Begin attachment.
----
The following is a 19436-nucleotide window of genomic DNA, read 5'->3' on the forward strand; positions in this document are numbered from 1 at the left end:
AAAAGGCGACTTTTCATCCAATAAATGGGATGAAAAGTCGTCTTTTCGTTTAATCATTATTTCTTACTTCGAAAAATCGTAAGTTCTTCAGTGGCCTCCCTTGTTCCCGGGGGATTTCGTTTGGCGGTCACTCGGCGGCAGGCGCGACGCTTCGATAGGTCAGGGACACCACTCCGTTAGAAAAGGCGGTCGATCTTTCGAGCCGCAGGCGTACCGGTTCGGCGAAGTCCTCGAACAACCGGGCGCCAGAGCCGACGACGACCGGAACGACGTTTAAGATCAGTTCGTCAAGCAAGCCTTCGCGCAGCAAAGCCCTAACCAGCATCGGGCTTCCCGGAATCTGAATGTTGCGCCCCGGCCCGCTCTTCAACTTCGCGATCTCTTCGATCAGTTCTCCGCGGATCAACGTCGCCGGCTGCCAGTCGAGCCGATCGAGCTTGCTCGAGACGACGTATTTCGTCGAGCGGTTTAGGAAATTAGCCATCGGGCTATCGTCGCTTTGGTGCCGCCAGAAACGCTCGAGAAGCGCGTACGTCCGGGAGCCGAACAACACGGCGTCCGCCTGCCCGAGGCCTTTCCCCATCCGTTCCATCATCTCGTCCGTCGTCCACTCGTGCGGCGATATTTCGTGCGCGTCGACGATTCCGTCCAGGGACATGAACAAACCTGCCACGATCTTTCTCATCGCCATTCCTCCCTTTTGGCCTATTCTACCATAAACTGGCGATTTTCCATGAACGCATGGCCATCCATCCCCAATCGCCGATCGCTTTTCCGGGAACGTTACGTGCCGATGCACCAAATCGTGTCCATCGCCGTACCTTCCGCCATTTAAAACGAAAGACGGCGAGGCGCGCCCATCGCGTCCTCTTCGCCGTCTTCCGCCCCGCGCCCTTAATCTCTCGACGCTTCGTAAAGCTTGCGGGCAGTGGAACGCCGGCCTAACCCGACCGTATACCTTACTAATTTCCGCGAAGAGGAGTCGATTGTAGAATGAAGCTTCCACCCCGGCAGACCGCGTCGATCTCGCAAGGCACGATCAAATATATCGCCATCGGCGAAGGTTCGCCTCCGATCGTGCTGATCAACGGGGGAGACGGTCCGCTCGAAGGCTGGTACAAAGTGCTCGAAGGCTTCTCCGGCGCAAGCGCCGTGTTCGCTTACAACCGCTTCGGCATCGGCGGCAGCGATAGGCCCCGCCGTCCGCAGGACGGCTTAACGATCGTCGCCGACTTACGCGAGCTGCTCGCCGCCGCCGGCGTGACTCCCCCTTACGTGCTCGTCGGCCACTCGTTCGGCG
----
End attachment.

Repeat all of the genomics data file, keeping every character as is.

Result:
The following is a 19436-nucleotide window of genomic DNA, read 5'->3' on the forward strand; positions in this document are numbered from 1 at the left end:
AAAAGGCGACTTTTCATCCAATAAATGGGATGAAAAGTCGTCTTTTCGTTTAATCATTATTTCTTACTTCGAAAAATCGTAAGTTCTTCAGTGGCCTCCCTTGTTCCCGGGGGATTTCGTTTGGCGGTCACTCGGCGGCAGGCGCGACGCTTCGATAGGTCAGGGACACCACTCCGTTAGAAAAGGCGGTCGATCTTTCGAGCCGCAGGCGTACCGGTTCGGCGAAGTCCTCGAACAACCGGGCGCCAGAGCCGACGACGACCGGAACGACGTTTAAGATCAGTTCGTCAAGCAAGCCTTCGCGCAGCAAAGCCCTAACCAGCATCGGGCTTCCCGGAATCTGAATGTTGCGCCCCGGCCCGCTCTTCAACTTCGCGATCTCTTCGATCAGTTCTCCGCGGATCAACGTCGCCGGCTGCCAGTCGAGCCGATCGAGCTTGCTCGAGACGACGTATTTCGTCGAGCGGTTTAGGAAATTAGCCATCGGGCTATCGTCGCTTTGGTGCCGCCAGAAACGCTCGAGAAGCGCGTACGTCCGGGAGCCGAACAACACGGCGTCCGCCTGCCCGAGGCCTTTCCCCATCCGTTCCATCATCTCGTCCGTCGTCCACTCGTGCGGCGATATTTCGTGCGCGTCGACGATTCCGTCCAGGGACATGAACAAACCTGCCACGATCTTTCTCATCGCCATTCCTCCCTTTTGGCCTATTCTACCATAAACTGGCGATTTTCCATGAACGCATGGCCATCCATCCCCAATCGCCGATCGCTTTTCCGGGAACGTTACGTGCCGATGCACCAAATCGTGTCCATCGCCGTACCTTCCGCCATTTAAAACGAAAGACGGCGAGGCGCGCCCATCGCGTCCTCTTCGCCGTCTTCCGCCCCGCGCCCTTAATCTCTCGACGCTTCGTAAAGCTTGCGGGCAGTGGAACGCCGGCCTAACCCGACCGTATACCTTACTAATTTCCGCGAAGAGGAGTCGATTGTAGAATGAAGCTTCCACCCCGGCAGACCGCGTCGATCTCGCAAGGCACGATCAAATATATCGCCATCGGCGAAGGTTCGCCTCCGATCGTGCTGATCAACGGGGGAGACGGTCCGCTCGAAGGCTGGTACAAAGTGCTCGAAGGCTTCTCCGGCGCAAGCGCCGTGTTCGCTTACAACCGCTTCGGCATCGGCGGCAGCGATAGGCCCCGCCGTCCGCAGGACGGCTTAACGATCGTCGCCGACTTACGCGAGCTGCTCGCCGCCGCCGGCGTGACTCCCCCTTACGTGCTCGTCGGCCACTCGTTCGGCG